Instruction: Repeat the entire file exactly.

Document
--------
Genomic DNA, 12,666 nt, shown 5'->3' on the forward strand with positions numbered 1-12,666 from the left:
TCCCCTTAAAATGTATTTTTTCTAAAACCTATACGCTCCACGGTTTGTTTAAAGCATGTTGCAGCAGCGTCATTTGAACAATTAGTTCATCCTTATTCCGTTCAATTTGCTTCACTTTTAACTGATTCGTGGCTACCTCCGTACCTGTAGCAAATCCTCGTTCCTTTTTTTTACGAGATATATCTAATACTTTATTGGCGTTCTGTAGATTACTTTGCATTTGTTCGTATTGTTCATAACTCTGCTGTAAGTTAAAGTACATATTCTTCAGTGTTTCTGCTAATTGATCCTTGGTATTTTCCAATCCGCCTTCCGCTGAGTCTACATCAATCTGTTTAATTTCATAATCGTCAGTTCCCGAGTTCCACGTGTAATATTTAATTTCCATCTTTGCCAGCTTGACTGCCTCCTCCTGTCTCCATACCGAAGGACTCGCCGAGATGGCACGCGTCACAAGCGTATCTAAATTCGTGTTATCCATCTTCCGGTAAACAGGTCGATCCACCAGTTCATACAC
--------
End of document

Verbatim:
Genomic DNA, 12,666 nt, shown 5'->3' on the forward strand with positions numbered 1-12,666 from the left:
TCCCCTTAAAATGTATTTTTTCTAAAACCTATACGCTCCACGGTTTGTTTAAAGCATGTTGCAGCAGCGTCATTTGAACAATTAGTTCATCCTTATTCCGTTCAATTTGCTTCACTTTTAACTGATTCGTGGCTACCTCCGTACCTGTAGCAAATCCTCGTTCCTTTTTTTTACGAGATATATCTAATACTTTATTGGCGTTCTGTAGATTACTTTGCATTTGTTCGTATTGTTCATAACTCTGCTGTAAGTTAAAGTACATATTCTTCAGTGTTTCTGCTAATTGATCCTTGGTATTTTCCAATCCGCCTTCCGCTGAGTCTACATCAATCTGTTTAATTTCATAATCGTCAGTTCCCGAGTTCCACGTGTAATATTTAATTTCCATCTTTGCCAGCTTGACTGCCTCCTCCTGTCTCCATACCGAAGGACTCGCCGAGATGGCACGCGTCACAAGCGTATCTAAATTCGTGTTATCCATCTTCCGGTAAACAGGTCGATCCACCAGTTCATACAC